Thrasio, which is a consumer goods company working on omnichannel commerce, has made three new acquisitions, buying mattress protector company SafeRest, camping equipment company Wise Owl Outfitters and home bedding company Danjor Linens, according to a press release on Wednesday (Sept. 8).
Thrasio has been acquiring new and increasingly larger businesses. The company has doubled its average deal size and increased the pace of acquisitions. The new brands are expected to add over $90 million in sales within their first year, per the release.
“We’re building a consumer goods company that is rooted in customer feedback and established quality,” said Carlos Cashman, co-founder and co-CEO of Thrasio. “We take beloved products, invest the resources to solidify their category leadership on Amazon, and then we increase their sales footprint through international expansion and other channels. When a brand comes into our portfolio, it gains immediate value from our proven flywheel to grow stronger and reach even more happy customers.”
The deals come as Amazon-style aggregators become more commonplace. Entrepreneurs have come to a crossroads of sorts, as operating an Amazon FBA business has become difficult, and successful products become magnets for rivalries. That makes the prospect of an acquisition appealing. Sellers should ensure that acquisitions would provide well for their companies and make sure they’re well positioned for the future, according to the release.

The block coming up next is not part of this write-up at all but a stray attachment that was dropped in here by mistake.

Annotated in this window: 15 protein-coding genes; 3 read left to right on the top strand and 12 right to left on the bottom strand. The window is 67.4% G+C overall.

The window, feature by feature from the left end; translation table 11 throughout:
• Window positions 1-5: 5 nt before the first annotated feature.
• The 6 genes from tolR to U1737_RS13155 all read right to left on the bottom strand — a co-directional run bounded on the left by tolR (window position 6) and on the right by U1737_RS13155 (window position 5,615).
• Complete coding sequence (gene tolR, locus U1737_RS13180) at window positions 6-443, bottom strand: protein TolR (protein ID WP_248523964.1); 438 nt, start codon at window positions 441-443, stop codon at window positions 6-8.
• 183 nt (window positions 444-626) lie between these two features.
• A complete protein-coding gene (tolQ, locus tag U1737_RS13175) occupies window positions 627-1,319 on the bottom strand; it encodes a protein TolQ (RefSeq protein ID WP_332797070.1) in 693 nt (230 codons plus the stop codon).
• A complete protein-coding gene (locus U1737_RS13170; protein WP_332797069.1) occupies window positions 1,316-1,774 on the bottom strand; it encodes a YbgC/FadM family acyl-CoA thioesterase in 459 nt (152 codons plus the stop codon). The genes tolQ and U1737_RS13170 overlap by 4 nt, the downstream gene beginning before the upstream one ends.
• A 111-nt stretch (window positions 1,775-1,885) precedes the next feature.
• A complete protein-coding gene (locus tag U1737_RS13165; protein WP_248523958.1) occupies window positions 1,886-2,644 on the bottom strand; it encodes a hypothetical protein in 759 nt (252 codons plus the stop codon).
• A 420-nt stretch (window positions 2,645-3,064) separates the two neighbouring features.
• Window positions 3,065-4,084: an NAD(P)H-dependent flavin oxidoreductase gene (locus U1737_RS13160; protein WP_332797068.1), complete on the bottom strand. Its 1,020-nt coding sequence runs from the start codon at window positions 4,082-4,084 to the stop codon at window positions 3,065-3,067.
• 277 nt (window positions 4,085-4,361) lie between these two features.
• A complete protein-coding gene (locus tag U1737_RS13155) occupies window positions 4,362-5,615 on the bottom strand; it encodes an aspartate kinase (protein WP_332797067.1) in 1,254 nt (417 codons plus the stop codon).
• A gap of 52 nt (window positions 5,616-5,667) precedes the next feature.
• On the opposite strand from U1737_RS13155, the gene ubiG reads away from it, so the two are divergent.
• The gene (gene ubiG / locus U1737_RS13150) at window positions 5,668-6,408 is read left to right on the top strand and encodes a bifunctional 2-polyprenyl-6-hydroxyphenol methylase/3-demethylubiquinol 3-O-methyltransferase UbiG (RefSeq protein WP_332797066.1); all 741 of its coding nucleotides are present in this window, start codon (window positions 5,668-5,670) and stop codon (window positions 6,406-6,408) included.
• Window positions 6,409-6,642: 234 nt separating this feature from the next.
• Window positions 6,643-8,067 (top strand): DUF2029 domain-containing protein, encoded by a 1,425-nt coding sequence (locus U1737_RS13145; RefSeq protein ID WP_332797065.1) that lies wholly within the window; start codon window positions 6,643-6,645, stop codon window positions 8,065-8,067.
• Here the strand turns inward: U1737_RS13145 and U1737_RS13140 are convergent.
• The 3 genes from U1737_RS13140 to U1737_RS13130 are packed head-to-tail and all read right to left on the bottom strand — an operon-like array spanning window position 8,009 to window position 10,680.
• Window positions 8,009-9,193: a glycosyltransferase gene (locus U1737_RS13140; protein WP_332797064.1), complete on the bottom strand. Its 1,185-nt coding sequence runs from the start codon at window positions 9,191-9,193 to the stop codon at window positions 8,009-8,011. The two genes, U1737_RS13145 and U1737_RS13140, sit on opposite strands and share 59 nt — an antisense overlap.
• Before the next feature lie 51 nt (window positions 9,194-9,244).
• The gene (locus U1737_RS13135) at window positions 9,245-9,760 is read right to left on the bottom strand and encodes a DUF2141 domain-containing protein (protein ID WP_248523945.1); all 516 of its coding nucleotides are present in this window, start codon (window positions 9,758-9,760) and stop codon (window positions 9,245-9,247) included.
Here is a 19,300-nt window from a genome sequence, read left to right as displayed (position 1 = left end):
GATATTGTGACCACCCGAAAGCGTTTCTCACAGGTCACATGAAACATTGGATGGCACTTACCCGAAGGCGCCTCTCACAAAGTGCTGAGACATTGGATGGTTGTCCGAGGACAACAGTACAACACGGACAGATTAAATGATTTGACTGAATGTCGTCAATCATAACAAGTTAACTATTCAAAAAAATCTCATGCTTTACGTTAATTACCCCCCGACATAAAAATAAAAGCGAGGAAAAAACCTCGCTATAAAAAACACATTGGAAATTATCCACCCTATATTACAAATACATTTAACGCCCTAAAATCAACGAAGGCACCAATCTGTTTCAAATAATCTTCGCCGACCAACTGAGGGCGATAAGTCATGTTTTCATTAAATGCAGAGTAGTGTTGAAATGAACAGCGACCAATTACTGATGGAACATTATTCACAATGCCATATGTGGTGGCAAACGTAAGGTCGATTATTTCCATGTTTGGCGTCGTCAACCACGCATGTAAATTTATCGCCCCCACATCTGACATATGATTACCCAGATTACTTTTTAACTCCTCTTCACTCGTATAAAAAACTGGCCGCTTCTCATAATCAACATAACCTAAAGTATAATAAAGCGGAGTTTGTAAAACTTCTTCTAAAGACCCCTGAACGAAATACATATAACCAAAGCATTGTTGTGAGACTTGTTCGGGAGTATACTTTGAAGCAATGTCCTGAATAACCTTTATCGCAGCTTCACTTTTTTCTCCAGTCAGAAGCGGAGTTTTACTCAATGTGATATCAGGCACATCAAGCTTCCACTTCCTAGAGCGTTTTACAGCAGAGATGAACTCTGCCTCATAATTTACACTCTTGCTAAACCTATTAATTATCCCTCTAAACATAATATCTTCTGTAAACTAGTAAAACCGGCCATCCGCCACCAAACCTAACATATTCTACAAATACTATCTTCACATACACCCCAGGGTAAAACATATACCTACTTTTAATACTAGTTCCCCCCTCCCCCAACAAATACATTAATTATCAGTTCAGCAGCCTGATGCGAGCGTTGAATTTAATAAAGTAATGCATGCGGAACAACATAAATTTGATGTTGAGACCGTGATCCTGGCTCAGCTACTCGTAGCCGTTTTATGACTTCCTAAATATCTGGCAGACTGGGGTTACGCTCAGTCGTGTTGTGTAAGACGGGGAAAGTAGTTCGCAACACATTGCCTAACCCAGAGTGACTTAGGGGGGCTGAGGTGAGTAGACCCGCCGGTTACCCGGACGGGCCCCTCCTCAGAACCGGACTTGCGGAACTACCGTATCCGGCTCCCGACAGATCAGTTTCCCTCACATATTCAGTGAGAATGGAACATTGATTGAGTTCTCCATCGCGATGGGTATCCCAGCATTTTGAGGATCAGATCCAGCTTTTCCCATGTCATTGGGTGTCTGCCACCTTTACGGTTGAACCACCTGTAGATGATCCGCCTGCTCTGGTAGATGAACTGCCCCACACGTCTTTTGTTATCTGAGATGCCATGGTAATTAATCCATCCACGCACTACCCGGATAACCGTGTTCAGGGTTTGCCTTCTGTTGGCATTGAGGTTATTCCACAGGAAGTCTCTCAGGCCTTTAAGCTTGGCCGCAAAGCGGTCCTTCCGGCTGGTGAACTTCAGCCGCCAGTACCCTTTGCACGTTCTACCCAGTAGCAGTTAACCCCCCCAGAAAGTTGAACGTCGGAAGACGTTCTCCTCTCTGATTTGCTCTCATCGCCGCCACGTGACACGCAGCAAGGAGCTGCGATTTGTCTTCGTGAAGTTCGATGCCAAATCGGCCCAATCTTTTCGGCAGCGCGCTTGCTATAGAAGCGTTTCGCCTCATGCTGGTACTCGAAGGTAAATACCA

Thrasio clarified that it selects companies for acquisition that have “excellent ratings across many reviews.”
Early in the year, Thrasio raised $750 million, with a trend toward money going to companies like it that frequently buy up Amazon third-party sellers. The deals have closely followed the Fulfillment by Amazon program, where Amazon stores a company’s products in an Amazon warehouse and then handles packing, shipping and customer service, the release stated.
The round in February was backed by mostly existing investors like Oaktree and Advent.
Thrasio had raised $500 million in debt financing in January from J.P. Morgan Chase and others.